A week ago, tragedy struck!
In some ways, this reads a little melodramatic, as no one died, no one was injured, no one went to jail. Still, in a personal way, it was a moment of disbelief and sadness. Our cutest-ever, character hydro-cottage (Kahu Cottage) in Mangakino, New Zealand burnt to the ground.
We were so thankful that the family living there were safe. We felt their grief as all their belongings were lost. No one can be blamed, it was just a cooking accident.
This event has provoked a lot of thought, discussion and caused loss of sleep; it has challenged our priorities and intensified our gratitude.
A week on, having had a virtual tour, thanks to a friend, memories have kicked in. Happy memories. If you are following my blog, you would have read about the Rousseau mural I was wanting to paint on the living-room wall, you would have seen some of his prints framed and hanging above the Art Deco fireplace.
This cottage, over the last decade took up many, many hours of renovation and restoration. As I looked at the myriad of photos stored on my laptop, the before and after shots that documented our renovation progress, there is a certain strange feeling of completion. This old girl, went out looking great…for a hydro-cottage
My husband and I have laughed, as we remembered the days and days it took just to get two layers of old linoleum nailed down with thousands of small carpet tacks all over the living-room, kitchen and dining room floors.
before and after
We have relived the horror of when we first got a chance to clean the place, after the sitting tenant left, to find the cobwebs so thick, they had fly spots all over them. And we shivered at memory of replacing an old window on a rather crisp, early spring day, just days before it was re rented.
As we walked down memory lane, we were left wondering how to replace this quirky, yet charming piece of history? This was the home of the coal merchant when this sleepy hollow was a thriving town during the 1940’s, situated right in the centre of the North Island, New Zealand.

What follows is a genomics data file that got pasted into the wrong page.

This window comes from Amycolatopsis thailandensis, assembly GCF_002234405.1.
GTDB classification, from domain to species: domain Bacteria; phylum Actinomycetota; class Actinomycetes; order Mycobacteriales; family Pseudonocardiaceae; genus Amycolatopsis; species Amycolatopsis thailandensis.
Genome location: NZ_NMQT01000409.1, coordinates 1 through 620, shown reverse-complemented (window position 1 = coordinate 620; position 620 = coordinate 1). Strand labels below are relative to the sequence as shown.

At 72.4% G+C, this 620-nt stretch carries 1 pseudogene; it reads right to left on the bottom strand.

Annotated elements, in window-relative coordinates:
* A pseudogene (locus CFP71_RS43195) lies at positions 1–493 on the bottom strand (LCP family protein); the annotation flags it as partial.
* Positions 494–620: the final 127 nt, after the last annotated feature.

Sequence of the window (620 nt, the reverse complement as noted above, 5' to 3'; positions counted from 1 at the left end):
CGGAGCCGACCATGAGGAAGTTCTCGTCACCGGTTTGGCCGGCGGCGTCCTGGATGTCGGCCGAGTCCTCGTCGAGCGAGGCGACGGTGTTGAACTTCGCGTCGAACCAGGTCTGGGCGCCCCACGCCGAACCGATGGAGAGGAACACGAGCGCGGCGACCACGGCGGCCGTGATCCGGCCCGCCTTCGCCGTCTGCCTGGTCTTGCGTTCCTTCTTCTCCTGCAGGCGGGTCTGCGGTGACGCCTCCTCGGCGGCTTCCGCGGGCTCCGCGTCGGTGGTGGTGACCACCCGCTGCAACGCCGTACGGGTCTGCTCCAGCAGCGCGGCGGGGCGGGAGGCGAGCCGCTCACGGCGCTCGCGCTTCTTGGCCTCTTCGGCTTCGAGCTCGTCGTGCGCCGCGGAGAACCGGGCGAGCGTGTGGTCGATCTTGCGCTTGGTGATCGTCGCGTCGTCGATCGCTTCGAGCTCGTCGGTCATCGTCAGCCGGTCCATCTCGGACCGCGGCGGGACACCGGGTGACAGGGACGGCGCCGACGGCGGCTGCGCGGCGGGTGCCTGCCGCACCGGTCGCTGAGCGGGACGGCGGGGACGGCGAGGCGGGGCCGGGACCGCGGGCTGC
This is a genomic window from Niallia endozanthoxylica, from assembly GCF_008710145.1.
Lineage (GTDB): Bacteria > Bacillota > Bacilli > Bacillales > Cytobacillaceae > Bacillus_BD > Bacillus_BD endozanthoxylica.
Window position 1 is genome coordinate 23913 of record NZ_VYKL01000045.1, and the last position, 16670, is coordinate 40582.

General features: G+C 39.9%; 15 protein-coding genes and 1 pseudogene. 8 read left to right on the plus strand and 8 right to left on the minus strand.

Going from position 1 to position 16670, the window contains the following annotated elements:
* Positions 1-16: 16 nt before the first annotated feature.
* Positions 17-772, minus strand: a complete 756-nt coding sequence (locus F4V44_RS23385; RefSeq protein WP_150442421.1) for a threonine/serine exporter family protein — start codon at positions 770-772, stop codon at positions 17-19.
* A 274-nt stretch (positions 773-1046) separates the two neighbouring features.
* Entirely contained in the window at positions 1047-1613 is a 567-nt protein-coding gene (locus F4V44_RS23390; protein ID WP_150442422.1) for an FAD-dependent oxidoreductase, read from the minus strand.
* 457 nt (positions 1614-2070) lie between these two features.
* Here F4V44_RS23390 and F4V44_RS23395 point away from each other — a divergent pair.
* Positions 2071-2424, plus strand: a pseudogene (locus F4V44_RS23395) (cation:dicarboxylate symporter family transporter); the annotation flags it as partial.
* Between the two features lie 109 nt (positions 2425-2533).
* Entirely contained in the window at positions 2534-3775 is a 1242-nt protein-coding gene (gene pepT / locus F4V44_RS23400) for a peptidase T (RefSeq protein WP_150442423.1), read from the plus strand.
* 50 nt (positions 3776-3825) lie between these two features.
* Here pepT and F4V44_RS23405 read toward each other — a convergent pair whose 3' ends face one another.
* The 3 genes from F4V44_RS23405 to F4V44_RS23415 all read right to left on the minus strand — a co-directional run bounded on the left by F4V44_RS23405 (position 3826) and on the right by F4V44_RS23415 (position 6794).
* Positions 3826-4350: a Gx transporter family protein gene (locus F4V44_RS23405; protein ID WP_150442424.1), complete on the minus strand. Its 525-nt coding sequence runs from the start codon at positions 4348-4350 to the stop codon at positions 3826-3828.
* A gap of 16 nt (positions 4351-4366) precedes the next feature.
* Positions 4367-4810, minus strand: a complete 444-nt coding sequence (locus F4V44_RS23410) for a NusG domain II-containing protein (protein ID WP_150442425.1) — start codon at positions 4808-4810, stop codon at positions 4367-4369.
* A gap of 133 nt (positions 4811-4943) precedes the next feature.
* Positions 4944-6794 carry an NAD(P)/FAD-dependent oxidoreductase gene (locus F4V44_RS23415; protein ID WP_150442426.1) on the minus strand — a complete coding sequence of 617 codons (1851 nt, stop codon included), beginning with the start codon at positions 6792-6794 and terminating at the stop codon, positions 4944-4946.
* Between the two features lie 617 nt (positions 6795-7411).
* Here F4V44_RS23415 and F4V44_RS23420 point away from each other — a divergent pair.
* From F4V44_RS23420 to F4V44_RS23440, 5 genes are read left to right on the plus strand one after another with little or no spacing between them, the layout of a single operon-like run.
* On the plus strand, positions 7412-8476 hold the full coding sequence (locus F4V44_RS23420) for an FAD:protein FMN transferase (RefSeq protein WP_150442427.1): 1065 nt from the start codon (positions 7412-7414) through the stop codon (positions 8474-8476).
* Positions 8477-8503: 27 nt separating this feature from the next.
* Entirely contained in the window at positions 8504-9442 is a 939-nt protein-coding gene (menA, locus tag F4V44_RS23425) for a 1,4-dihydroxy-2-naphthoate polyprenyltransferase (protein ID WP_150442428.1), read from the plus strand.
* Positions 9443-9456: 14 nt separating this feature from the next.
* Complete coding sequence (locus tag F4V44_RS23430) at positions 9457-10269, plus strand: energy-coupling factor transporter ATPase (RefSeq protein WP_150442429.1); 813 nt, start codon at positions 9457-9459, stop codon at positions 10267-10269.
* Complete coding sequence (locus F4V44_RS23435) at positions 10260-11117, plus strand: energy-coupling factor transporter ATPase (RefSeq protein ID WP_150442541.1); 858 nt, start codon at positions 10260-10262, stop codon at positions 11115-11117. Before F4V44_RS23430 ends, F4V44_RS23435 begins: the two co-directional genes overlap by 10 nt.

Now, we stand on the cusp of opportunity and we are holding our breath…?
Last week I began to wonder if any artist captured such devastating and life changing events? And as I wondered and searched, an American, Lois Dodd grabbed my attention.
I found myself staring at her paintings of burning houses. Starring at the bright glow consuming the window openings. I was almost as motionless looking at her paintings, as I was when I looked at the photo and short video of our cottage alight.
What Lois Dodd’s paintings have done, is helped me work through the finality of fire. Her paintings have helped give me purpose to pen and by that, have expression and release for the love and sadness of quiet loss.
I have brought you a sad read, but a read that will allow our cottage to be immortalised as a piece of New Zealand history we were privileged enough to have owned and loved.
Mangakino, now a small holiday destination of respite, enjoyed by many city dwellers who have bought a slice of a lost era…A village we still call home.